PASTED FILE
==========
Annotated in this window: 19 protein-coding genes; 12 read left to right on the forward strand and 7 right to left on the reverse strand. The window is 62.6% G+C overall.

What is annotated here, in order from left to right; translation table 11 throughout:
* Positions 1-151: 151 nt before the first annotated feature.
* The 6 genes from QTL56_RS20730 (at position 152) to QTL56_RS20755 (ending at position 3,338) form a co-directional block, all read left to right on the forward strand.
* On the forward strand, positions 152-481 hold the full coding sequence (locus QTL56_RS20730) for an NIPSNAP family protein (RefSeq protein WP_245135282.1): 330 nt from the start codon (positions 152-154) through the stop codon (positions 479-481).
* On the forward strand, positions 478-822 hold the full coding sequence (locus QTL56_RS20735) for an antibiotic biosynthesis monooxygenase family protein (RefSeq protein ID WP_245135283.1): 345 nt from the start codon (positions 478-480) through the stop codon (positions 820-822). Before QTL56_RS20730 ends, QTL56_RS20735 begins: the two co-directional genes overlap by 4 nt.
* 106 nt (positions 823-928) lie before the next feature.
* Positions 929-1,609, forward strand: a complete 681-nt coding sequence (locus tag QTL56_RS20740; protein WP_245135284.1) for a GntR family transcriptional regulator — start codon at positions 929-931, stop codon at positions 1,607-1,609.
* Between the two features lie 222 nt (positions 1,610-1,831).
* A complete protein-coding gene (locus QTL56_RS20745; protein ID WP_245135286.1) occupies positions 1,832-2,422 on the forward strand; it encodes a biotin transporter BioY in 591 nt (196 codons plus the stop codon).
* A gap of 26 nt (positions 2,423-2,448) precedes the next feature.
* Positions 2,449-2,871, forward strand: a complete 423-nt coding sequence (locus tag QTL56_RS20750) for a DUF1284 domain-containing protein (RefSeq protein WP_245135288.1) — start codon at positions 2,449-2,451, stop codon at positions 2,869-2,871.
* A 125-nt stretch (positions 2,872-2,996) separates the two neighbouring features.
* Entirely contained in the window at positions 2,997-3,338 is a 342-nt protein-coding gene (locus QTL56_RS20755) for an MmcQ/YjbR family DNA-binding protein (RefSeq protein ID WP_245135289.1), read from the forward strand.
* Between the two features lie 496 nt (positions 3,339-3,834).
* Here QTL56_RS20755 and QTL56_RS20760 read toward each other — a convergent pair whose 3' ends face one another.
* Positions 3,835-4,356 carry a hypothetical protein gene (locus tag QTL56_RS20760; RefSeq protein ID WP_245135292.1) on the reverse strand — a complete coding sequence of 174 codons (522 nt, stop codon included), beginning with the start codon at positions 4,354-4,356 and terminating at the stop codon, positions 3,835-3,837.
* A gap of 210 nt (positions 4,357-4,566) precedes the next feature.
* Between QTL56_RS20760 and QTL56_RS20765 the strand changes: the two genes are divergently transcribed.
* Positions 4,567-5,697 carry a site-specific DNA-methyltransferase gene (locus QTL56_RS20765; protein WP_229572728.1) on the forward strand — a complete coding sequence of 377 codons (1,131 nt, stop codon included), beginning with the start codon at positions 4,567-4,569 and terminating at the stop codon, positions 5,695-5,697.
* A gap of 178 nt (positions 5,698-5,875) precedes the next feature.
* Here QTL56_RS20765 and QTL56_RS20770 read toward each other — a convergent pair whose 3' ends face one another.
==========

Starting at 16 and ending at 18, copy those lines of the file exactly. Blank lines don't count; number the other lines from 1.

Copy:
* Here QTL56_RS20755 and QTL56_RS20760 read toward each other — a convergent pair whose 3' ends face one another.
* Positions 3,835-4,356 carry a hypothetical protein gene (locus tag QTL56_RS20760; RefSeq protein ID WP_245135292.1) on the reverse strand — a complete coding sequence of 174 codons (522 nt, stop codon included), beginning with the start codon at positions 4,354-4,356 and terminating at the stop codon, positions 3,835-3,837.
* A gap of 210 nt (positions 4,357-4,566) precedes the next feature.